The Washington Post

Welcome, Baby Bowser

The D.C. mayor’s daughter is a reminder of progress in how we define family.

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D.C. MAYOR Muriel E. Bowser (D) has adopted a child, a girl who was born last week and has been named Miranda Elizabeth Bowser. Congratula­tions are in order. “Babies,” as D.C. Council Chairman Phil Mendelson (D) tweeted in his salute, “create a new dimension on the joys of life.”

The mayor, understand­ably taking time away from the office, asked for privacy as she bonds with her daughter and begins to settle in to the demands of motherhood. The request should be respected by all means.

Still, we think it’s possible to respect the request and still take note of the significan­ce of the event. Ms. Bowser will be the first single mother to oversee the nation’s capital not so long after a time when it was hard, if not impossible, for a single person to adopt at all. Unmarried adults were generally viewed as undesirabl­e prospects for parenthood; some states even had laws barring single-parent adoptions. Ms. Bowser’s ability to adopt at 45 and never married underscore­s the strides that have been made in placing children in homes that serve their interests rather than some outdated cultural notion of worthiness.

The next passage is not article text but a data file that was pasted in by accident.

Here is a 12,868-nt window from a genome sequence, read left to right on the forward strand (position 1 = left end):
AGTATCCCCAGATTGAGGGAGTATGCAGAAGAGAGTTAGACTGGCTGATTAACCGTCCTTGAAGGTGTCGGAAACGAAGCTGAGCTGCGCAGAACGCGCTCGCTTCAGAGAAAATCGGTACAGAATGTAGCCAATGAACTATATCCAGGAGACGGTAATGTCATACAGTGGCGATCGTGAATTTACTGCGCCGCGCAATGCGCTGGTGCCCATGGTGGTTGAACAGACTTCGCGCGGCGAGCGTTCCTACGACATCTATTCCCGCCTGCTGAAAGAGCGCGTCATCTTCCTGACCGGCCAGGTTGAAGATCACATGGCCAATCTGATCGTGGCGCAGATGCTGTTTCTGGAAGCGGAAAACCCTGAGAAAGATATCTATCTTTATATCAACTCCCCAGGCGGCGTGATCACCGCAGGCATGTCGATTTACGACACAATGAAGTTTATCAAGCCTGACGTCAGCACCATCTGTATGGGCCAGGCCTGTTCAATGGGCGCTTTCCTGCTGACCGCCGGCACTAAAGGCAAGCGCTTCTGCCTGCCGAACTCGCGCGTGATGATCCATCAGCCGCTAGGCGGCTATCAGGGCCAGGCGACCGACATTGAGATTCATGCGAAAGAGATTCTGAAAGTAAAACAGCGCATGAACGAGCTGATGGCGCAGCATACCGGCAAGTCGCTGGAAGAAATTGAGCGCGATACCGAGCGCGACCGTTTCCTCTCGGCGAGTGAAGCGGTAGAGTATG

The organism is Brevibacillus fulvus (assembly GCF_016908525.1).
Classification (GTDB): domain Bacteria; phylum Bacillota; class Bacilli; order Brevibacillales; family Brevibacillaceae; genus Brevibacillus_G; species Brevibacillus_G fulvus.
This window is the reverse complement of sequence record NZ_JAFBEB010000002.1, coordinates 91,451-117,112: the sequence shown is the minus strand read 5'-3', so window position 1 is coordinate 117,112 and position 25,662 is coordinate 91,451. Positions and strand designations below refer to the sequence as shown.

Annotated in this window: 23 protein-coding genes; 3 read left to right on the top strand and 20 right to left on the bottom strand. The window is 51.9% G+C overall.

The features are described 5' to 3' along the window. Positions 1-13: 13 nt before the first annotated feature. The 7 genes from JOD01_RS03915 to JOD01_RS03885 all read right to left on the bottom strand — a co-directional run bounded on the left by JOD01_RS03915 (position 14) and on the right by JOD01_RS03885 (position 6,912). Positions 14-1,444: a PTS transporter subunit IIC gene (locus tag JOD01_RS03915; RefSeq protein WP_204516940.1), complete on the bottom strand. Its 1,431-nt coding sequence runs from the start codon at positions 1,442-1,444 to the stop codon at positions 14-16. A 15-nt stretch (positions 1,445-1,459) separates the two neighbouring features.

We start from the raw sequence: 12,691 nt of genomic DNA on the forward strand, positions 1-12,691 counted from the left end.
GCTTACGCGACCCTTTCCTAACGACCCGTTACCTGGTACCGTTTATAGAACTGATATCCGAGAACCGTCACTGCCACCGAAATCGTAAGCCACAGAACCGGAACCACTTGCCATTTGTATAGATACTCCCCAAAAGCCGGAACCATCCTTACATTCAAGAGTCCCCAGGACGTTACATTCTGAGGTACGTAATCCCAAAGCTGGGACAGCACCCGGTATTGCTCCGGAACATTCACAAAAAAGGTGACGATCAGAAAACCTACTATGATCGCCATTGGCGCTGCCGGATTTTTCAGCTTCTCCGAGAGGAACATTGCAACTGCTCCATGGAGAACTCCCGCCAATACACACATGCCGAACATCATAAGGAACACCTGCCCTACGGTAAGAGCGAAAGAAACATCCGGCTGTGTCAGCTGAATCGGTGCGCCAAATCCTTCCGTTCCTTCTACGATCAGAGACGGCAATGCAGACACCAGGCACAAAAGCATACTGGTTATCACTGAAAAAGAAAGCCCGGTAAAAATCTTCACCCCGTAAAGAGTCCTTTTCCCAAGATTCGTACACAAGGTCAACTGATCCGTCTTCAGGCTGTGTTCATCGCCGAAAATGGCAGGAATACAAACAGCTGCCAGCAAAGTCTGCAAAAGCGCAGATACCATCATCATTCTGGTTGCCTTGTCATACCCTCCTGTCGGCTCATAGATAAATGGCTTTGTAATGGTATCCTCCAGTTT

Good that the definition of family has expanded, and good, too, that Ms. Bowser believed she was at a point in her life where, as she put it so touchingly, “I had so much to share with a baby.” There are, to be sure, challenges to raising a child alone, but twoparent households also wrestle with problems, as do families where the parents have separated or divorced.

No doubt Ms. Bowser, like all new parents, will encounter the unexpected (for starters, she may regret that decision to take just one week off ), but that, too, underscore­s something significan­t: The strides made by women in the workplace, which, as a result, has at least in some instances become more accommodat­ing to the needs of parents.

Ms. Bowser’s decision to adopt a baby despite her demanding job comes as record numbers of women, many with families, are running for political office. Sen. Tammy Duckworth (D-Ill.) made the point that women don’t have to choose between career and family when she brought her newborn to the Senate floor so she could vote. That all hopefully sends a message to other women and their daughters about their own capabiliti­es and possibilit­ies.

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